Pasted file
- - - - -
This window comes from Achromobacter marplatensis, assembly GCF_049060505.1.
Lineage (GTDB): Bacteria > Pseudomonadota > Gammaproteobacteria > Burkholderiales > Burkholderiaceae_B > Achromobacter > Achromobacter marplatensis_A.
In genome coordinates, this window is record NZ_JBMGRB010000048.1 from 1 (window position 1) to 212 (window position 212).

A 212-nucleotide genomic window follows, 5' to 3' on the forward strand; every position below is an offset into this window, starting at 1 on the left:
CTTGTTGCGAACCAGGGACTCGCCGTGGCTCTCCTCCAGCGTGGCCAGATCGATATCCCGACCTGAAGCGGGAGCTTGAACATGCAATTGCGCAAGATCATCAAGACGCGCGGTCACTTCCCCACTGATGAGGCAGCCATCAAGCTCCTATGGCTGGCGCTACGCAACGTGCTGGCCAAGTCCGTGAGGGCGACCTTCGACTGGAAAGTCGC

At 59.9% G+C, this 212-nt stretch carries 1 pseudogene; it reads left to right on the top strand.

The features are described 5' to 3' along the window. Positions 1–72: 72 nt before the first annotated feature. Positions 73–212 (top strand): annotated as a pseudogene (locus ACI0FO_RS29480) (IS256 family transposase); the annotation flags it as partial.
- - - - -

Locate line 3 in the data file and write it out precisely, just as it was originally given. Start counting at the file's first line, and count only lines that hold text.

In genome coordinates, this window is record NZ_JBMGRB010000048.1 from 1 (window position 1) to 212 (window position 212).